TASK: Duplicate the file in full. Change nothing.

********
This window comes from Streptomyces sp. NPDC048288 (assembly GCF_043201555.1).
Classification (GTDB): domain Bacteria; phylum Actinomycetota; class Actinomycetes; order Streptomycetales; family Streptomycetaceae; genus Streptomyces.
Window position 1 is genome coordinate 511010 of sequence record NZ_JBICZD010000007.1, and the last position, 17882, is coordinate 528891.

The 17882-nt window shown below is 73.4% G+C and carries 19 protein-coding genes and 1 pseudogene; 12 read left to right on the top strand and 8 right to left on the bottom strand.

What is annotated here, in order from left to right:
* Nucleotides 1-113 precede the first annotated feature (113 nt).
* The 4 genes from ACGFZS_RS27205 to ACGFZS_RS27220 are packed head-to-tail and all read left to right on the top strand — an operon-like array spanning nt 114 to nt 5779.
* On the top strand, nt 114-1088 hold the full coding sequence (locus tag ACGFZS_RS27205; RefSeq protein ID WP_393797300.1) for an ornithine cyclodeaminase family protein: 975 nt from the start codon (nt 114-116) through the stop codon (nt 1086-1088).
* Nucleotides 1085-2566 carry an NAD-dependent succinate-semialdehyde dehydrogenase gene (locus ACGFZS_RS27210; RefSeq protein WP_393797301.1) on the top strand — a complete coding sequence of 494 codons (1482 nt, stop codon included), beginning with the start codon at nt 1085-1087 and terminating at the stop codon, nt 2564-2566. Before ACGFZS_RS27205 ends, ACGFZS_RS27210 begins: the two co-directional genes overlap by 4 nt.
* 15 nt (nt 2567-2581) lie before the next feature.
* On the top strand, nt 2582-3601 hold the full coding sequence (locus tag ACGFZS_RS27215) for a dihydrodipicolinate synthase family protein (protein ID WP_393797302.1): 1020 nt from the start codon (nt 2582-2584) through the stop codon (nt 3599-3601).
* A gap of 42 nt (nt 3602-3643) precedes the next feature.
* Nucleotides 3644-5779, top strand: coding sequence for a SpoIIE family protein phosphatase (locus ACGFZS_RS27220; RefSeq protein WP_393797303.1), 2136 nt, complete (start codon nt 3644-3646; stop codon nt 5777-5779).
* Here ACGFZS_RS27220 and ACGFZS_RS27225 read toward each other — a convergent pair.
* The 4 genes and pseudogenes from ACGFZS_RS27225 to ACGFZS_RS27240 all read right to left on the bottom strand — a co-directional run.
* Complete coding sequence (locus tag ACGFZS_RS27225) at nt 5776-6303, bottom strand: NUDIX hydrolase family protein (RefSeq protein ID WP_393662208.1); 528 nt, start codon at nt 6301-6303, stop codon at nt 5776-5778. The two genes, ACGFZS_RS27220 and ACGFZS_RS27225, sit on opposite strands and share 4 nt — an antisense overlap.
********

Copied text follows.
This window comes from Streptomyces sp. NPDC048288 (assembly GCF_043201555.1).
Classification (GTDB): domain Bacteria; phylum Actinomycetota; class Actinomycetes; order Streptomycetales; family Streptomycetaceae; genus Streptomyces.
Window position 1 is genome coordinate 511010 of sequence record NZ_JBICZD010000007.1, and the last position, 17882, is coordinate 528891.

The 17882-nt window shown below is 73.4% G+C and carries 19 protein-coding genes and 1 pseudogene; 12 read left to right on the top strand and 8 right to left on the bottom strand.

What is annotated here, in order from left to right:
* Nucleotides 1-113 precede the first annotated feature (113 nt).
* The 4 genes from ACGFZS_RS27205 to ACGFZS_RS27220 are packed head-to-tail and all read left to right on the top strand — an operon-like array spanning nt 114 to nt 5779.
* On the top strand, nt 114-1088 hold the full coding sequence (locus tag ACGFZS_RS27205; RefSeq protein ID WP_393797300.1) for an ornithine cyclodeaminase family protein: 975 nt from the start codon (nt 114-116) through the stop codon (nt 1086-1088).
* Nucleotides 1085-2566 carry an NAD-dependent succinate-semialdehyde dehydrogenase gene (locus ACGFZS_RS27210; RefSeq protein WP_393797301.1) on the top strand — a complete coding sequence of 494 codons (1482 nt, stop codon included), beginning with the start codon at nt 1085-1087 and terminating at the stop codon, nt 2564-2566. Before ACGFZS_RS27205 ends, ACGFZS_RS27210 begins: the two co-directional genes overlap by 4 nt.
* 15 nt (nt 2567-2581) lie before the next feature.
* On the top strand, nt 2582-3601 hold the full coding sequence (locus tag ACGFZS_RS27215) for a dihydrodipicolinate synthase family protein (protein ID WP_393797302.1): 1020 nt from the start codon (nt 2582-2584) through the stop codon (nt 3599-3601).
* A gap of 42 nt (nt 3602-3643) precedes the next feature.
* Nucleotides 3644-5779, top strand: coding sequence for a SpoIIE family protein phosphatase (locus ACGFZS_RS27220; RefSeq protein WP_393797303.1), 2136 nt, complete (start codon nt 3644-3646; stop codon nt 5777-5779).
* Here ACGFZS_RS27220 and ACGFZS_RS27225 read toward each other — a convergent pair.
* The 4 genes and pseudogenes from ACGFZS_RS27225 to ACGFZS_RS27240 all read right to left on the bottom strand — a co-directional run.
* Complete coding sequence (locus tag ACGFZS_RS27225) at nt 5776-6303, bottom strand: NUDIX hydrolase family protein (RefSeq protein ID WP_393662208.1); 528 nt, start codon at nt 6301-6303, stop codon at nt 5776-5778. The two genes, ACGFZS_RS27220 and ACGFZS_RS27225, sit on opposite strands and share 4 nt — an antisense overlap.